Palace finally congratulates Ressa but downplays threats to press freedom
MANILA, Philippines — Malacañang broke its silence on Monday as it congratulated journalist Maria Ressa for being the first Filipino to win the Nobel Peace Prize for defending freedom of expression, but downplayed threats to press freedom in the Philippines.
“It’s a victory for a Filipina and we’re very happy for that because there’s no crab mentality here in Malacañang,” presidential spokesperson Harry Roque said on Monday, three days after Ressa’s award was announced.
But Roque also brought up Ressa’s conviction for cyberlibel, saying there were individuals who feel that she still has to clear her name before the courts as she is also facing other cases.
The Norwegian Nobel Committee had awarded the Nobel Peace Prize to Ressa and Russia’s Dmitry Muratov “for their courageous fight for freedom of expression in the Philippines and Russia.”
“At the same time, they are representatives of all journalists who stand up for this ideal in a world in which democracy and freedom of the press face increasingly adverse conditions,” the committee said.
Roque said the Palace does not view the award granted to Ressa, chief executive officer of Rappler—which has been one of the targets of President Duterte’s attacks against critical media—as an indictment of the administration, like what some lawmakers had said.
“It is not a slap on the government. It was made by private individuals in Norway. We respect their decision,” he said.
“There is no slap there because as everyone knows, no one has ever been censored in the Philippines,” he added.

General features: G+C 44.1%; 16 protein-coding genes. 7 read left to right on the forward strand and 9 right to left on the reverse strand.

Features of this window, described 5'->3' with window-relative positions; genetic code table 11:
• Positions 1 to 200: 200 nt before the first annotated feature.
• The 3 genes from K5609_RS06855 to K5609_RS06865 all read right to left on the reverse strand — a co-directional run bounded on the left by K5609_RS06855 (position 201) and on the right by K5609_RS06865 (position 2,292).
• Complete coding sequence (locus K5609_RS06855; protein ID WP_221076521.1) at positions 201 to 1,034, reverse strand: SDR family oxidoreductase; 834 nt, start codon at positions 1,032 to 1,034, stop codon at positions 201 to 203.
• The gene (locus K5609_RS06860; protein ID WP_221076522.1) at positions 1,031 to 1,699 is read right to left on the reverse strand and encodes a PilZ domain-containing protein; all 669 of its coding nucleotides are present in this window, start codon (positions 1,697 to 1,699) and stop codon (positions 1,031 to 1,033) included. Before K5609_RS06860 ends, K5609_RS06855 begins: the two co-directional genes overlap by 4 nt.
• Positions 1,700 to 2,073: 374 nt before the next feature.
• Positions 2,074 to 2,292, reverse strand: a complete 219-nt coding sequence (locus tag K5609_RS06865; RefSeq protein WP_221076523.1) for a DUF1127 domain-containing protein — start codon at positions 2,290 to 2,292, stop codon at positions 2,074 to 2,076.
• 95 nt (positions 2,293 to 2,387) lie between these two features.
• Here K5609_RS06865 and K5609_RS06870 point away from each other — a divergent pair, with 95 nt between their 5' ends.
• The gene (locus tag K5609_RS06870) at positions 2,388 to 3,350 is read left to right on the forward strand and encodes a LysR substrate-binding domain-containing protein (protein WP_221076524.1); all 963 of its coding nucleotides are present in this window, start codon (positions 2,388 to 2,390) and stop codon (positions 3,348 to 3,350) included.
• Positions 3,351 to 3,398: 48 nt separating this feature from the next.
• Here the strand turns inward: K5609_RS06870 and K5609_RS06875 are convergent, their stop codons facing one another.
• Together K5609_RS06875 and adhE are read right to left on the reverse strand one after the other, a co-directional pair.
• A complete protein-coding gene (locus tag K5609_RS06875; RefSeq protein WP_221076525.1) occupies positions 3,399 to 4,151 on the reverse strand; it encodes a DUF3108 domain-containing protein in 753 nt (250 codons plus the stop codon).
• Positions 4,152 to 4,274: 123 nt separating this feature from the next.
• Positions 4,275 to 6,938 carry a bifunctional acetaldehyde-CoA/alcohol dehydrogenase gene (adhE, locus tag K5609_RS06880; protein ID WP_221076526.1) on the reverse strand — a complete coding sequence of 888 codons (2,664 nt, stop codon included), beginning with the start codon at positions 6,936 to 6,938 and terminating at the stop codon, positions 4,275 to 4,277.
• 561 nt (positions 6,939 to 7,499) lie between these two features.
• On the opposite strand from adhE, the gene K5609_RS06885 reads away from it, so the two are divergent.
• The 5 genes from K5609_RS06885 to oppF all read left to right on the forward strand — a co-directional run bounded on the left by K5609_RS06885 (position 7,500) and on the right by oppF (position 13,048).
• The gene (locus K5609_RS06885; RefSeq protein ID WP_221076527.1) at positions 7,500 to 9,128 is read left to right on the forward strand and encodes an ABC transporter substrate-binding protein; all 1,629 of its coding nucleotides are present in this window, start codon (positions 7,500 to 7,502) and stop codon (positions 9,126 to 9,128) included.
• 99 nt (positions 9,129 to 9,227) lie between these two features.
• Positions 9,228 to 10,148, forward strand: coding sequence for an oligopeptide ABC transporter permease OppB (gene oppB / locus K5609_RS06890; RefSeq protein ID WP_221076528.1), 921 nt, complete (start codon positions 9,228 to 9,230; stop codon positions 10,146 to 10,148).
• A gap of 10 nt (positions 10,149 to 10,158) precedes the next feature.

He said Congress could not be blamed for not renewing the franchise of ABS-CBN, one of the top networks in the country before it was shut down last year, because it was part of the legislators’ power.
He insisted that it did not stem from an order from the Executive and that the President has not shut down any media outlet.
“Press freedom is alive, and the proof is even the Nobel Prize award given to Maria Ressa,” he said.
But prior to ABS-CBN’s closure, Mr. Duterte had criticized the network and warned that he would “see to it that you are out.”
Mr. Duterte also said later that he would not allow ABS-CBN to operate even if it gets a new franchise.
Roque said the Palace agreed with novelist F. Sionil Jose who, in a post criticizing Ressa’s award, said the Philippine press was alive and well and not because of Ressa, that there was no censorship in the country, and that the President has not closed a newspaper and radio station.
“Let’s just say Malacañang agrees with our national artist,” he said.
He also downplayed warnings of a chilling effect created by the Duterte administration’s actions against the media.
“A journalist who claims a chilling effect should not be a journalist,” he said.
The Makabayan bloc has filed House Resolution No. 2287, noting that Ressa’s recent victory has earned her accolades from leaders and personalities all over the world.
“Ms. Ressa’s Nobel Peace Prize has put the Philippines front and center in the continuous struggle for press freedom at a time when its suppression has become more creative—instead of outright censorship against media outfits critical of the present administration, it has resorted to Red-tagging, harassment, fake news articles, troll attacks, cyberattacks and even weaponizing the law such as the case of Rappler’s initial revocation of its corporate license and ABS-CBN’s franchise denial,” part of the measure said.
It added that even United Nations secretary general Antonio Guterres commended Ressa for “speaking truth to power amid rising antimedia rhetoric.” INQ
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